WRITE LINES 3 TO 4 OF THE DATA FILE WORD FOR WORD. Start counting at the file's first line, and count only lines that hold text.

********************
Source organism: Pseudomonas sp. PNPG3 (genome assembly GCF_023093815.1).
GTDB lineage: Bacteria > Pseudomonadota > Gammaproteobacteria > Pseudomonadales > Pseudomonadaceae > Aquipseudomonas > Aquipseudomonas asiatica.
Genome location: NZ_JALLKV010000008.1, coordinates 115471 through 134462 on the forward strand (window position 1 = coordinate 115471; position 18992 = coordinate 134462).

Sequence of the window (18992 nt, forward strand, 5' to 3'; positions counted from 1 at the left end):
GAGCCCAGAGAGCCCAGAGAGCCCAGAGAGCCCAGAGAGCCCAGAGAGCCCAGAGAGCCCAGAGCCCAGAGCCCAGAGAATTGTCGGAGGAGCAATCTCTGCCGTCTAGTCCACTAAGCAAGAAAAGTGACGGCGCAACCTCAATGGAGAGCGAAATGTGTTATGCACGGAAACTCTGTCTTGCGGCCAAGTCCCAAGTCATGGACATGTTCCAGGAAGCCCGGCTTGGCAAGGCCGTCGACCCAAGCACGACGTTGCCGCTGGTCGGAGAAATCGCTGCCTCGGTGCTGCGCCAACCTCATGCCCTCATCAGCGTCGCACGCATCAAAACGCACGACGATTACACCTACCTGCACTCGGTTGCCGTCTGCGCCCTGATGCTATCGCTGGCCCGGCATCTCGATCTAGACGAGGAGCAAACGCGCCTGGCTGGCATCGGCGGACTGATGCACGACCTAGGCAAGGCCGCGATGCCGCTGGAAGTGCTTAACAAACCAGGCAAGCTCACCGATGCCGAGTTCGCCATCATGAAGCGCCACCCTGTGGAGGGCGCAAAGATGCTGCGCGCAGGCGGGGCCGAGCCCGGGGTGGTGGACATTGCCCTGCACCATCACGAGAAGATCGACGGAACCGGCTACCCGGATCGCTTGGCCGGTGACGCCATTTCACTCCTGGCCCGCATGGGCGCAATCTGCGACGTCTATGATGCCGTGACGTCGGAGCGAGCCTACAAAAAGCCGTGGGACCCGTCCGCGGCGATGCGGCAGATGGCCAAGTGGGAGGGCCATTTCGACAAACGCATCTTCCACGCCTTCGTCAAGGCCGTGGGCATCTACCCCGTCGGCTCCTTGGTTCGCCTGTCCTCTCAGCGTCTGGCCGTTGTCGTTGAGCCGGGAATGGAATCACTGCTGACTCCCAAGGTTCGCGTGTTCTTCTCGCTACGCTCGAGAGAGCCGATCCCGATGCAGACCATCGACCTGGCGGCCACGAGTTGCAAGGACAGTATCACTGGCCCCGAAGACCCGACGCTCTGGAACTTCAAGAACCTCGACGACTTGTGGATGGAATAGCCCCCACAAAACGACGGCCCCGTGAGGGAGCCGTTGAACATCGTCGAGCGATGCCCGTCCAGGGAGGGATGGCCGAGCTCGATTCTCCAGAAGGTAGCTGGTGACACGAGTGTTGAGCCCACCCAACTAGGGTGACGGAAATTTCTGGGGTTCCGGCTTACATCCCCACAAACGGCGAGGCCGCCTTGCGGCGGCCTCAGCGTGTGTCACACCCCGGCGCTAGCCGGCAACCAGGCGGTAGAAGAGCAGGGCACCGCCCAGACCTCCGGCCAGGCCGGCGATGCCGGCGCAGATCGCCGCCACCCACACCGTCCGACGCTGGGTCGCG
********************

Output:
Genome location: NZ_JALLKV010000008.1, coordinates 115471 through 134462 on the forward strand (window position 1 = coordinate 115471; position 18992 = coordinate 134462).

Sequence of the window (18992 nt, forward strand, 5' to 3'; positions counted from 1 at the left end):